The soulful Italian plates served at Via Carota, the first joint effort from chef power couple Jody Williams and Rita Sodi—at once rustic, sophisticated and heart-swelling—proves simple food can be anything but basic. The glass-fronted Grove Street gastroteca (named after the Tuscan thoroughfare where Sodi once lived) is a chestnut’s throw from West Village charmers Buvette and I Sodi, where, respectively, Williams and Sodi took the reins as downtown’s doyennes of comfort food done excellently.
Over the past decade, Jody Williams has established a serious food-industry following. At the tiny, Gallic-themed Buvette, she's got just enough space to feed a neighborhood following. Her self-consciously retro cooking is a showcase not of the chef's creativity but of her very good taste. Buvette is the sort of place where you pop in for a glass of wine and a snack and three hours later realize you've stayed for dinner.
At some restaurants, bread is an afterthought—baskets of chalky, uninspired dinner rolls shuffled out with chilled, foil-wrapped butter. This is not that restaurant, and it’s certainly not that bread. At High Street on Hudson, the day-to-night West Village sibling to chef Eli Kulp and Ellen Yin’s lauded Philadelphia restaurant, High Street on Market, head baker Melissa Weller bakes astonishing loaves of bread and pastries. Here, it is the meal.
King feels a bit like London's River Café—a landmark restaurant known for its seasonal Italian fare—in front and back of the house. In the kitchen, River Café alums and chefs Clare de Boer and Jess Shadbolt focus on cooking that's not overly precious: a vegetable-heavy menu complements the meat and fish courses; you'd be just as happy with a salad as you with the baked fish (the carta di musica, a crackly flatbread, is also irresistible). The simply-designed space is filled with natural light during the day, and at dinner, the ambiance is sophisticated yet relaxed. The menu changes almost every day and that's just one reason to come back again and again.
Last we saw Daisuke Nakazawa, he was toiling over egg custard as the modest apprentice in the film Jiro Dreams of Sushi, humbled by the rigors of an 11-year stint under the world’s most distinguished sushi chef, Jiro Ono. The pupil is now the teacher at this sleek West Village sushi bar. For his daily changing omakase, Nakazawa swiftly sets each of the 20 or so perfect pieces on your plate in succession.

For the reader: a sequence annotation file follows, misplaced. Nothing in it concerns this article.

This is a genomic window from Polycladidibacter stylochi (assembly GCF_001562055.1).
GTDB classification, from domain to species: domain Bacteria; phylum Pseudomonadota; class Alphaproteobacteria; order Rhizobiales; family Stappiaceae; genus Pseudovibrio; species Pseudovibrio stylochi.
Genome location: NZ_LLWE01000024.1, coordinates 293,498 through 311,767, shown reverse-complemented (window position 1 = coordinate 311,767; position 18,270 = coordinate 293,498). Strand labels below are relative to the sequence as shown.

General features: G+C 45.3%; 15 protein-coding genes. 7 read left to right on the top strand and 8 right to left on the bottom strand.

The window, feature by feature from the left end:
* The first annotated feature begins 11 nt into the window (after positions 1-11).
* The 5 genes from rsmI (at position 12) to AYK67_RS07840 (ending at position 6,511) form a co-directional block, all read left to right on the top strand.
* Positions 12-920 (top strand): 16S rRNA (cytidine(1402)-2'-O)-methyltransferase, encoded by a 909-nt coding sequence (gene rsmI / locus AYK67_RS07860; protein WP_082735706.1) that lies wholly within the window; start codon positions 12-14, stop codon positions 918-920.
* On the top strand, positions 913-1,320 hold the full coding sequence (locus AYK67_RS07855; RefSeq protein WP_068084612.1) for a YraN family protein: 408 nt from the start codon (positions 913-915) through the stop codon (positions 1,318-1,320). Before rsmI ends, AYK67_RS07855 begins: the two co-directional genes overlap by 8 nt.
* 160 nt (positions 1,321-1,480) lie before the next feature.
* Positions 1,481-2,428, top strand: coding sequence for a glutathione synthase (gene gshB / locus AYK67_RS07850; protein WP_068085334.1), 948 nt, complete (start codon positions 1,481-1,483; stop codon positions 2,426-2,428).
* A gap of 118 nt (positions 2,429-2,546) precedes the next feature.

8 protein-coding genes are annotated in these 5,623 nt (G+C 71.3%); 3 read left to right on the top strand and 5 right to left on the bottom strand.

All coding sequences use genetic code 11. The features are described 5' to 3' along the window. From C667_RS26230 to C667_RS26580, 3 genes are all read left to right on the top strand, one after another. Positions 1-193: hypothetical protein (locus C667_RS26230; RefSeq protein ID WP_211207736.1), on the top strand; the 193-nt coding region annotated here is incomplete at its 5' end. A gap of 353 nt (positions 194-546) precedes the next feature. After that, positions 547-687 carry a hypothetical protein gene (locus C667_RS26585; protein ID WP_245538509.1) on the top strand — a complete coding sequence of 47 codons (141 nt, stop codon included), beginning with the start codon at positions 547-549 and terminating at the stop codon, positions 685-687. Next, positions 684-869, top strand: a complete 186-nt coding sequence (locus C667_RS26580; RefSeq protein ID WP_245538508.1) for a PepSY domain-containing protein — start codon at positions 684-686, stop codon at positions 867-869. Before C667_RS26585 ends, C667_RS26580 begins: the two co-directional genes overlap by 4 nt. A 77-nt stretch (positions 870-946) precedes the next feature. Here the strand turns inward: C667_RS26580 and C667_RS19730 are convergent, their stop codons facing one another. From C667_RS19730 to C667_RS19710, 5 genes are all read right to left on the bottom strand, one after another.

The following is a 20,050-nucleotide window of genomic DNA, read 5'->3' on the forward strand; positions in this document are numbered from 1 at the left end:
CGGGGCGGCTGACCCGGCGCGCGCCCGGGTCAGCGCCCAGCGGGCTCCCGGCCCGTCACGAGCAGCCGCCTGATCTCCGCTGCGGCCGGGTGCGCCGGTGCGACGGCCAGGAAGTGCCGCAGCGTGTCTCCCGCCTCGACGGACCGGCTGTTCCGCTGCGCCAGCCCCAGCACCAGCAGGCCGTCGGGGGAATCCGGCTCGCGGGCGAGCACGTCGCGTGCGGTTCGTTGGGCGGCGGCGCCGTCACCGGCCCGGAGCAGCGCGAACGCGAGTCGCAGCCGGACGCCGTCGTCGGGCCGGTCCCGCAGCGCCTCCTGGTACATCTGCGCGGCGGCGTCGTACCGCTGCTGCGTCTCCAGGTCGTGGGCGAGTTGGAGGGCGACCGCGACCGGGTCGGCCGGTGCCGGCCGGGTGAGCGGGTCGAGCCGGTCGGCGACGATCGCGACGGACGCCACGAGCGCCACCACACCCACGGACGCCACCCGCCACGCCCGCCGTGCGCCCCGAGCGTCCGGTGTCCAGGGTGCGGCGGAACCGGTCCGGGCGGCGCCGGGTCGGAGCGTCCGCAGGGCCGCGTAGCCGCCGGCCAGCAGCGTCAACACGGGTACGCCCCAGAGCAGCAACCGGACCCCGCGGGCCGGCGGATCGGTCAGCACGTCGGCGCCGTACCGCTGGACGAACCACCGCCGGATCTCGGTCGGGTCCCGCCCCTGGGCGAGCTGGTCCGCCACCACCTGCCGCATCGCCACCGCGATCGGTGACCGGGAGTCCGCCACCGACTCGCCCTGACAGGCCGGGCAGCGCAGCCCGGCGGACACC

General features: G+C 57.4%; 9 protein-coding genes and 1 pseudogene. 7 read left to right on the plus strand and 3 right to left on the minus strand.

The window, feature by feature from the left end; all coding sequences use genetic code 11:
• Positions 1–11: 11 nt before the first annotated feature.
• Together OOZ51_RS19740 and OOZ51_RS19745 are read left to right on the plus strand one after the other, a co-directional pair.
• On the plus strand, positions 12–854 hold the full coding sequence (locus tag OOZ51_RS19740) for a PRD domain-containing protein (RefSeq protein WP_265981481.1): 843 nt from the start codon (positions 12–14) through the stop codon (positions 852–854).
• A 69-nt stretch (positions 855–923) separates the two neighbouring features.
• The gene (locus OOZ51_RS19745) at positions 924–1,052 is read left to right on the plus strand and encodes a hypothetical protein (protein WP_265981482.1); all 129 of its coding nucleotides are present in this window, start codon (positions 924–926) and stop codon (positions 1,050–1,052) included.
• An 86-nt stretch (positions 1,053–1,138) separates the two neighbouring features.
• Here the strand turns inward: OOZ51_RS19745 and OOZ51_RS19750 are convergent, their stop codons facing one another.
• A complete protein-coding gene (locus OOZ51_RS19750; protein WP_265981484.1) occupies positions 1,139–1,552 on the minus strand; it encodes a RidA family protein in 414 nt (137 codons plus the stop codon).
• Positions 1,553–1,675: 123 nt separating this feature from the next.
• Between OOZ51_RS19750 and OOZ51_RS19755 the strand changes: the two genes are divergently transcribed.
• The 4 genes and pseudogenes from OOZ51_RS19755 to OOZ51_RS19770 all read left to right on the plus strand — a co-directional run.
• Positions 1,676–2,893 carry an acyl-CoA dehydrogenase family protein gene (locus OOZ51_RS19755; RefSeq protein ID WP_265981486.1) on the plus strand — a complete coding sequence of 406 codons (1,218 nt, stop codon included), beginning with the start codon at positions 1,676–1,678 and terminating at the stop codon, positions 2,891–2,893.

Matt and Emily Hyland hit it out of the park when they opened their thin-crust, wood-fired pizza spot, Emily, in Clinton Hill in 2014. Three years later, they opened their first Manhattan location, taking over the former Blue Ribbon Bakery space in the West Village. Here, the Detroit-style grandma pies, as well as New York and New Haven styles are fired in a century-old wood-burning oven.
Restaurateur Gabriel Stulman is an A-list impresario with a trio of hot eateries—including Joseph Leonard and Jeffrey's Grocery—clustered within a three-block West Village radius. Fedora, is the most chef-focused of the bunch, matching Stulman's trademark hospitality with destination-worthy cuisine. The food is eccentric, yes, but not so extreme you couldn't, or wouldn't, want to eat here twice a week.
One of the first questions you’re asked upon entering Takashi—a restaurant that focuses on yakiniku, Japan’s interpretation of Korean barbecue—is whether you eat beef. It’s smart of them to inquire, because if you don’t, you’ll probably want to leave—most menu items hinge on cattle. Despite the carnivorous focus, the meal is balanced, refined and surprisingly light, thanks to modest portions and impeccably sourced, sustainable beef.
RedFarm is indeed groundbreaking: an interpretive Chinese kitchen whose high-end ingredients and whimsical plating have helped pack the dining room since opening night. The restaurant is an Ed Schoenfeld joint, building on the work he began with head chef Joe Ng over at Chinatown Brasserie. Buzzy RedFarm feels like a return to those boom times, a stab at bringing some of that old energy back.
This hidden Italian-food gem is overseen by former fashion executive Rita Sodi. The toque’s homey menu favors simple dishes like a delicious lemony artichoke salad with shaved Parmigiano or the popular cacio e pepe. Be prepared for a long wait but once you're in, it's worth it.